Me too, 2 years ago. My review of the B-Tech UV-25X4,   https://www.eham.net/reviews/detail/13440   (Mine is The Perks And Jerks one.)    The 222MHz side is really the only thing useful to me, since the RX on VHF-high and UHF just suffers too much from out of band IMD. Not a problem on 222MHz, at least. Needless to say, I took that rig out of my truck, due to the IMD and put that TM-241A 2M rig back in. Go with what works. And, it's still true, ya get what ya pay for.

896
How's this for American History?!?!     https://www.tablazed.com/2018/11/rare-photos-of-revolutionary-veterans.html


Anyone related to any of these vets?

897
General Radio Discussion / Space Weather fromour tax $$$$$?
« on: October 04, 2019, 2151 UTC »
So, is this really of any significance to us?        https://www.swpc.noaa.gov/products/alerts-watches-and-warnings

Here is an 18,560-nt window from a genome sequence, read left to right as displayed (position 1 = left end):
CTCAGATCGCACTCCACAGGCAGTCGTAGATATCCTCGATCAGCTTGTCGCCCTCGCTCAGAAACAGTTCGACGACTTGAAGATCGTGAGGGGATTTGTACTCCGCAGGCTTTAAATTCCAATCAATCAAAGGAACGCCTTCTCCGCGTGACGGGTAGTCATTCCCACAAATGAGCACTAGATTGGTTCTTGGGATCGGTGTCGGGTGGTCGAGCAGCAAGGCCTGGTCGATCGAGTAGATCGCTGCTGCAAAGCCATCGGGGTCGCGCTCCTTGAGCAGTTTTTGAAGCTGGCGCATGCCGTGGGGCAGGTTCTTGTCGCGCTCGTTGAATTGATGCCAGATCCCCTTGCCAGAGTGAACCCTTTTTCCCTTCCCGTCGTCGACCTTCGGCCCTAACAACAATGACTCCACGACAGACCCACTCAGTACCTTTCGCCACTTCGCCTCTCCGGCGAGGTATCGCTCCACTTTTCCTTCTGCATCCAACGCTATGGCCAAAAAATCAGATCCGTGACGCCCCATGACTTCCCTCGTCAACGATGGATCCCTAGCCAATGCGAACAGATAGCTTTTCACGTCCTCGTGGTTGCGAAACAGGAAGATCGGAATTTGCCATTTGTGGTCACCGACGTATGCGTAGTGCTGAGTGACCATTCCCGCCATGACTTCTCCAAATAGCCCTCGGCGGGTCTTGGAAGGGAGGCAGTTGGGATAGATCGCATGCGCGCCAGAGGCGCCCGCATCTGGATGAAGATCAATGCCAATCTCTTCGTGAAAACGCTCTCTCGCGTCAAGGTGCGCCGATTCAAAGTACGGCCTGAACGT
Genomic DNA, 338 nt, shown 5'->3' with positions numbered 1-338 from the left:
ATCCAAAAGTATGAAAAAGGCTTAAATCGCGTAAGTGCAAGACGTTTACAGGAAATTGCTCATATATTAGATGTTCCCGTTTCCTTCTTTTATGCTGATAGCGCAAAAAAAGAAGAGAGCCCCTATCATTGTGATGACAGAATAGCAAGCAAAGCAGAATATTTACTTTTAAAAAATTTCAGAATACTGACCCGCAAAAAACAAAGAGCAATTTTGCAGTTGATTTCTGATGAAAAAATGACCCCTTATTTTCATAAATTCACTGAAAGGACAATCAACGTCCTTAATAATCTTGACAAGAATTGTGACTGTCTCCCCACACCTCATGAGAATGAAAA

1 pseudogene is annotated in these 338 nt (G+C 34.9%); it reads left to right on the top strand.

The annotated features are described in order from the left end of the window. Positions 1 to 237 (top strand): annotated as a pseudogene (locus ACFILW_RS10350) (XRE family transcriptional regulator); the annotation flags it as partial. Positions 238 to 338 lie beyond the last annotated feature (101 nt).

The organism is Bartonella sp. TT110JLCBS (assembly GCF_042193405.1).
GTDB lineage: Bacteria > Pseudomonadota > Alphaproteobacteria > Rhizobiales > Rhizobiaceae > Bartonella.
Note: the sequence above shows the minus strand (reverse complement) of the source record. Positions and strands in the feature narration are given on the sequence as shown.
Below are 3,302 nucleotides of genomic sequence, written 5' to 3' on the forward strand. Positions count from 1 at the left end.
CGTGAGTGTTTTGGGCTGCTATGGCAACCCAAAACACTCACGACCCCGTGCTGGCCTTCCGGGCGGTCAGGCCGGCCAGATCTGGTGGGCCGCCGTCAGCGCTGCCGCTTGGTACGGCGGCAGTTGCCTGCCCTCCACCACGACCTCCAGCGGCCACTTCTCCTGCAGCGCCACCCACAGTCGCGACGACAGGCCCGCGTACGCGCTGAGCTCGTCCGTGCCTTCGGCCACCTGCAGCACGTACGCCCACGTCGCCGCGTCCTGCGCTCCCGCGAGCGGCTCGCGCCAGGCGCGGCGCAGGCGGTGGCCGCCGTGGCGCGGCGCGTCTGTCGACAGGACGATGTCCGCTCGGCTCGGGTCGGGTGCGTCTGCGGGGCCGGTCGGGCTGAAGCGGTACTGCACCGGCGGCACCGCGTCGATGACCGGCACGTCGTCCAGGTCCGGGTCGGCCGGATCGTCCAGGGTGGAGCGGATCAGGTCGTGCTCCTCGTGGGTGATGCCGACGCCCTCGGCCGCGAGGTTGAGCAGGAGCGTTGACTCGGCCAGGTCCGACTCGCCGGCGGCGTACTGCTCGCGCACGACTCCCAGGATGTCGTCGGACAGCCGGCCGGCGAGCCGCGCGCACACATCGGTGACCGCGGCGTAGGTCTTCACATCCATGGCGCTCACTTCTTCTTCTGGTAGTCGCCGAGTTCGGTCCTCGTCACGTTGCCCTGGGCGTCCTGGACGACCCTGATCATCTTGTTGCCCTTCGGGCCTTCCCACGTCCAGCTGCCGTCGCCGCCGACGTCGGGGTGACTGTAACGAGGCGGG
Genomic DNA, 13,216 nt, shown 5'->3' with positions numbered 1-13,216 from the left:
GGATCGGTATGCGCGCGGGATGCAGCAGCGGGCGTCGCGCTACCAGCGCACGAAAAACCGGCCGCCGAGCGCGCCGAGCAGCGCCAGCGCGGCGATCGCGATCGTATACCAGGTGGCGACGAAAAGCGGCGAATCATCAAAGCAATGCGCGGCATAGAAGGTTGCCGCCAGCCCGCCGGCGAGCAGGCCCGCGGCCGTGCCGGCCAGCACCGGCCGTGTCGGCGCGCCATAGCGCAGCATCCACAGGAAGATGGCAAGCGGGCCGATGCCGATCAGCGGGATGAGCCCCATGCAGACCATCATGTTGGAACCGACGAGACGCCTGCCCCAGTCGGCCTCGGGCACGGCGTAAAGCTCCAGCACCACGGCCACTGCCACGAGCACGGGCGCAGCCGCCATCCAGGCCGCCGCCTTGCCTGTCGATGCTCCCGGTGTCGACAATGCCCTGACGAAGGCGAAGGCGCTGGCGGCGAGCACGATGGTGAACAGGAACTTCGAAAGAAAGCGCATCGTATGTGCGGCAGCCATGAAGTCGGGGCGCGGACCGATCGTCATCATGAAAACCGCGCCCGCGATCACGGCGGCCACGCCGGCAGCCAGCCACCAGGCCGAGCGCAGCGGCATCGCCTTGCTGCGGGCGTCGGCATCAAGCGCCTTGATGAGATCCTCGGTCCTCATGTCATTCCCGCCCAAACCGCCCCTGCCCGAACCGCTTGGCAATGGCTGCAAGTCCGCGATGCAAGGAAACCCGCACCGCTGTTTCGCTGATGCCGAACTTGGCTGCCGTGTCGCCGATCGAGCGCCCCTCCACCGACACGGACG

898
Huh? / Re: Motorcycle movie from the late 70's...
« on: October 04, 2019, 2149 UTC »
Did I miss somethin'??? Just what motorcycle flick ya talkin' 'bout? Never mind The Pinto, (The beans are better.), what about the Chevette, (Or as we called 'em Shove-Its.), made by:

Cheap
Heap
Every
Valve
Rattles
Oil
Leaks
Every
Time?

Talk about a POS that was dumped on high schoolers and college students in the 80's! That Dodge Omni was maybe a slight step up.

899
Equipment / A possible 2.4GHz STL use from Retekess? Maybe...
« on: October 01, 2019, 1714 UTC »
Radio Jay was doing a review on another portable DSP radio, with so-so performance, but what caught my attention was the company name of the product he reviewed, Retekess. Well, I've never heard of them. A quick search of their product line show some interesting FM transmitters, (None of which are legal in the USA.), and this 2.4GHz audio TX / RX,   https://www.retekess.com/categories/Audio-Monitor-System